9 For this reason also, since the day we heard this, we haven’t stopped praying for you. We are asking that you may be filled with the knowledge of His will in all wisdom and spiritual understanding, 10 so that you may walk worthy of the Lord, fully pleasing to Him, bearing fruit in every good work and growing in the knowledge of God. 11 May you be strengthened with all power, according to His glorious might, for all endurance and patience, with joy 12 giving thanks to the Father, who has enabled you to share in the saints’ inheritance in the light. 13 He has rescued us from the domain of darkness and transferred us into the kingdom of the Son He loves. 14 We have redemption, the forgiveness of sins, in Him.
Unless otherwise noted, all Scripture quotations are taken from the Holman Christian Standard Bible®, Copyright © 1999, 2000, 2002, 2003, 2009 by Holman Bible Publishers. Used by permission. Holman Christian Standard Bible®, Holman CSB®, and HCSB® are federally registered trademarks of Holman Bible Publishers.
Paul opens his letter to the Colossians stating he’s been praying for the spiritual well being of his readers. Specifically, in verses 9-10, he asks that they would be “filled with the knowledge of His will in all wisdom and spiritual understanding.”
As a result of understanding God’s will they were (and we are) able to “walk worthy of the Lord, fully pleasing to Him.” Paul illustrates that a great rescue has taken place on behalf of every Christian. Prior to our salvation, we resided in the “domain of darkness,” but because of Christ’s work on our behalf, we have been rescued and have been “transferred into the kingdom of the Son he loves.”
Imagine moving to a new city. You would acquaint yourself with new surroundings, map out a commute to work, and locate areas to shop and eat. You’d meet new friends and build relationships. In other words, you’d develop a new routine. Likewise, but on a much deeper level, when we’re transferred “from the domain of darkness” into “the kingdom of God” through the process of discipleship we learn a new way of living that influences every aspect of our life.
In the book, The Kingdom Life, Dallas Willard says, “To enter into the fullness of human life as God intended it—and thus become the kind of persons we would expect from looking at Jesus and His teachings—requires us to live our lives in the kingdom of God.”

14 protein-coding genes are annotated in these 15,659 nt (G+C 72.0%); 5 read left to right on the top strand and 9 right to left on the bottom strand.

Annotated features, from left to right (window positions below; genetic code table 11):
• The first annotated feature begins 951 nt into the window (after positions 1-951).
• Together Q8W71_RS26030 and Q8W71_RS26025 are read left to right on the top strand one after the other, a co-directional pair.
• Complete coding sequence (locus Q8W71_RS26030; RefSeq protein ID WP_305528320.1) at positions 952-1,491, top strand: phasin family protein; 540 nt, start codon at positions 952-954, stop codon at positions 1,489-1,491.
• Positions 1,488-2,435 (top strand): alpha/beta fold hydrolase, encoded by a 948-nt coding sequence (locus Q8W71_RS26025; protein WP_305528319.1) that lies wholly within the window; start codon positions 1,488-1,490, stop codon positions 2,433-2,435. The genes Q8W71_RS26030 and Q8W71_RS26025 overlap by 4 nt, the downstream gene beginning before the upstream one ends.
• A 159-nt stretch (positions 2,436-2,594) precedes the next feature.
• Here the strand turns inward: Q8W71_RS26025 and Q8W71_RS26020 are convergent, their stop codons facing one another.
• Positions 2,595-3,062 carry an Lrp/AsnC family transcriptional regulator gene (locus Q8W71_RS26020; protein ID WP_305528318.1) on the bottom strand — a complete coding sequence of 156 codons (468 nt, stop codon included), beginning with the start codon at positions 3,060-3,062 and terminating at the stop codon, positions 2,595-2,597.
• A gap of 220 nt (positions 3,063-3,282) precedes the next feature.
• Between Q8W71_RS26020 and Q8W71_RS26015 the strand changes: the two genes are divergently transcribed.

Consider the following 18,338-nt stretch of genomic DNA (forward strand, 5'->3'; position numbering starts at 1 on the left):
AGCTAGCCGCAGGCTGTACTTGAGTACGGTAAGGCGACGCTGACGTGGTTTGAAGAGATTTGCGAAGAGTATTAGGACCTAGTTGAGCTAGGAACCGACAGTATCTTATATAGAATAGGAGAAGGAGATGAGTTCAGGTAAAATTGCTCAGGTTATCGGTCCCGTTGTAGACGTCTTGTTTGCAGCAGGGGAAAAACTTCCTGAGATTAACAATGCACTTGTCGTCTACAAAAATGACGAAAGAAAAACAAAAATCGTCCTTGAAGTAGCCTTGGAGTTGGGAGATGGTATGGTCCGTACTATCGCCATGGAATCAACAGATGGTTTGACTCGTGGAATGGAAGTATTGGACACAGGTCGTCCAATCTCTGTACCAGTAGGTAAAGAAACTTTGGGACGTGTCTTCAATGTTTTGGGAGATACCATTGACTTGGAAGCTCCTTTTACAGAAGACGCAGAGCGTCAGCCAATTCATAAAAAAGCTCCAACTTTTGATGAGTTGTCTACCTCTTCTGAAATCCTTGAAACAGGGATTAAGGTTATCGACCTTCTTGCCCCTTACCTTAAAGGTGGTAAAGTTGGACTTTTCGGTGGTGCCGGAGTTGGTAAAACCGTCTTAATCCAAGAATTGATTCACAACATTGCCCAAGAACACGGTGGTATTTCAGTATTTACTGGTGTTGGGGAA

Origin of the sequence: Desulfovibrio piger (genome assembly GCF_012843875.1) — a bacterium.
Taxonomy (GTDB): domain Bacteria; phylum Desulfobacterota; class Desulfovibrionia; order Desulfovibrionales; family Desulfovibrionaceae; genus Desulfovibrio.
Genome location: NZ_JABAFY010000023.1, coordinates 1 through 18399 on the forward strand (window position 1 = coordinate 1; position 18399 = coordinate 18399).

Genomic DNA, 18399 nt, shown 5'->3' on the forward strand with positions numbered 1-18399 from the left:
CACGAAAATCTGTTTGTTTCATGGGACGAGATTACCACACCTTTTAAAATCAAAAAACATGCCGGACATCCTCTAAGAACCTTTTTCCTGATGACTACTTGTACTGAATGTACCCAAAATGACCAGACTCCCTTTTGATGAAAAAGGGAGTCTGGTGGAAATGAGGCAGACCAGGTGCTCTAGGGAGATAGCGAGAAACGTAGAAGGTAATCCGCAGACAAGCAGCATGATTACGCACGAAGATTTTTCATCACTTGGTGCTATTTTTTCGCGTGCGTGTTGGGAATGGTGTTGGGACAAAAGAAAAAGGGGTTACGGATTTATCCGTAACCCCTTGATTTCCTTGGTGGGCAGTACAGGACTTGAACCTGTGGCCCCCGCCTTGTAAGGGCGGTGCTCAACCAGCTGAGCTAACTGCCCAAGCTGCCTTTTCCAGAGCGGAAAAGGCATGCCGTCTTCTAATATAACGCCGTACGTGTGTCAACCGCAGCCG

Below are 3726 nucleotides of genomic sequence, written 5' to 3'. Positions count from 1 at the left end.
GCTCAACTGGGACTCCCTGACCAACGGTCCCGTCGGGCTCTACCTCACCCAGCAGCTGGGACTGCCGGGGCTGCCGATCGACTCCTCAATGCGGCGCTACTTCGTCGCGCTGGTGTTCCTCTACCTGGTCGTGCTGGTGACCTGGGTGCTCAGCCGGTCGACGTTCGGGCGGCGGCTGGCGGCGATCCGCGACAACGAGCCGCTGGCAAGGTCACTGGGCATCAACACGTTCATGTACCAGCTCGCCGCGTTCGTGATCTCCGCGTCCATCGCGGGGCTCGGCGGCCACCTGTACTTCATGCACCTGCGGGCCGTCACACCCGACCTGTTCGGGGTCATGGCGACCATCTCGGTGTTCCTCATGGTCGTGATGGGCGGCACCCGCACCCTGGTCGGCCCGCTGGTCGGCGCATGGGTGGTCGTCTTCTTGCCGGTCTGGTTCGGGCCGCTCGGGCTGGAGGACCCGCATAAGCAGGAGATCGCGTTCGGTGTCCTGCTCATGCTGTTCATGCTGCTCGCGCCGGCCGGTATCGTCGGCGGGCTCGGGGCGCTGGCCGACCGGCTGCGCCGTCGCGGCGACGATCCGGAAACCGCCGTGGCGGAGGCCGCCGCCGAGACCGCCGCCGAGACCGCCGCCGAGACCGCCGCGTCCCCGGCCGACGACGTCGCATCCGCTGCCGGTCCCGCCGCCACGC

Willard goes on to say, “We are called to well informed action in the process of our own spiritual growth. The agencies of the kingdom—especially of the Word and of the Holy Spirit—are also essential. But we can trust them to do their part. What we must attend to is our part.”
As Christians, it’s our responsibility to intentionally pursue routines that produce spiritual growth. We’ll increase our understanding of God’s will and how to live as citizens of God’s kingdom by engaging in Bible study and prayer. This might include a daily Bible reading plan, devotions, becoming a member of a Life Group, or attending a Focus Study.
Cultivating our spiritual growth is a process that we must be intentional about. We can be confident that the Holy Spirit will be faithful to guide, teach, and mature us. However, our participation will be required in our journey towards Christlikeness and we must engage in spiritual disciplines that will facilitate spiritual maturity.
 Alan Andrews, The Kingdom Life. (Colorado Springs:NavPress, 2010), 30-31.
Notice how Paul made it a routine practice to pray for spiritual transformation. Do your prayer requests include petitions for spiritual growth and development? How could you use Paul’s prayers as a model in your own prayer life?
Are you actively engaged in both a personal devotion/Bible study and a group study? What resources do you need to get started? How might you get involved in a Life Group of Focus Study?